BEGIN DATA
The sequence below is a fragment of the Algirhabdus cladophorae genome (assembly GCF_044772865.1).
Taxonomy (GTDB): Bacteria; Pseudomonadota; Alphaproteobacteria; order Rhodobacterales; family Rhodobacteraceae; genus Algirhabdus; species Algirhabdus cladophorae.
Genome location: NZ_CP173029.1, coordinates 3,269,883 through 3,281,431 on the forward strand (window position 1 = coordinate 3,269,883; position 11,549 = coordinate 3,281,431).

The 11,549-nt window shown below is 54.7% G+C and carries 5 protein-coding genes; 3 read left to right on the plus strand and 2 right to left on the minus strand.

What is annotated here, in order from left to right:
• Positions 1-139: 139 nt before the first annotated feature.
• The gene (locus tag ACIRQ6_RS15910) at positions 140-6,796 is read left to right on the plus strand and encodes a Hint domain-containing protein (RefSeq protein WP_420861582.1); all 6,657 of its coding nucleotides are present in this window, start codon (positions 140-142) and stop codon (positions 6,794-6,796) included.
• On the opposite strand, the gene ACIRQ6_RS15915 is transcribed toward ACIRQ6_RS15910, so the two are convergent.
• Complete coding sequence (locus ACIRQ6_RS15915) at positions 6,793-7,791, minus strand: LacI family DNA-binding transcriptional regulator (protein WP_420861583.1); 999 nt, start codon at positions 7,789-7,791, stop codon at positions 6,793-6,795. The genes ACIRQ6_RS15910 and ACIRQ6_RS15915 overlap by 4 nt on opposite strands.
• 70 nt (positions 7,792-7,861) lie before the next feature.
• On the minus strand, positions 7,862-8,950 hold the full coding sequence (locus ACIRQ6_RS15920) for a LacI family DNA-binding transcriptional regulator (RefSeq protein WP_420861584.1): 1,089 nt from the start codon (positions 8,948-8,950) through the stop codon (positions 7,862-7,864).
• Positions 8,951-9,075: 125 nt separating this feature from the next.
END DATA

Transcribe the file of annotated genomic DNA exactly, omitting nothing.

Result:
The sequence below is a fragment of the Algirhabdus cladophorae genome (assembly GCF_044772865.1).
Taxonomy (GTDB): Bacteria; Pseudomonadota; Alphaproteobacteria; order Rhodobacterales; family Rhodobacteraceae; genus Algirhabdus; species Algirhabdus cladophorae.
Genome location: NZ_CP173029.1, coordinates 3,269,883 through 3,281,431 on the forward strand (window position 1 = coordinate 3,269,883; position 11,549 = coordinate 3,281,431).

The 11,549-nt window shown below is 54.7% G+C and carries 5 protein-coding genes; 3 read left to right on the plus strand and 2 right to left on the minus strand.

What is annotated here, in order from left to right:
• Positions 1-139: 139 nt before the first annotated feature.
• The gene (locus tag ACIRQ6_RS15910) at positions 140-6,796 is read left to right on the plus strand and encodes a Hint domain-containing protein (RefSeq protein WP_420861582.1); all 6,657 of its coding nucleotides are present in this window, start codon (positions 140-142) and stop codon (positions 6,794-6,796) included.
• On the opposite strand, the gene ACIRQ6_RS15915 is transcribed toward ACIRQ6_RS15910, so the two are convergent.
• Complete coding sequence (locus ACIRQ6_RS15915) at positions 6,793-7,791, minus strand: LacI family DNA-binding transcriptional regulator (protein WP_420861583.1); 999 nt, start codon at positions 7,789-7,791, stop codon at positions 6,793-6,795. The genes ACIRQ6_RS15910 and ACIRQ6_RS15915 overlap by 4 nt on opposite strands.
• 70 nt (positions 7,792-7,861) lie before the next feature.
• On the minus strand, positions 7,862-8,950 hold the full coding sequence (locus ACIRQ6_RS15920) for a LacI family DNA-binding transcriptional regulator (RefSeq protein WP_420861584.1): 1,089 nt from the start codon (positions 8,948-8,950) through the stop codon (positions 7,862-7,864).
• Positions 8,951-9,075: 125 nt separating this feature from the next.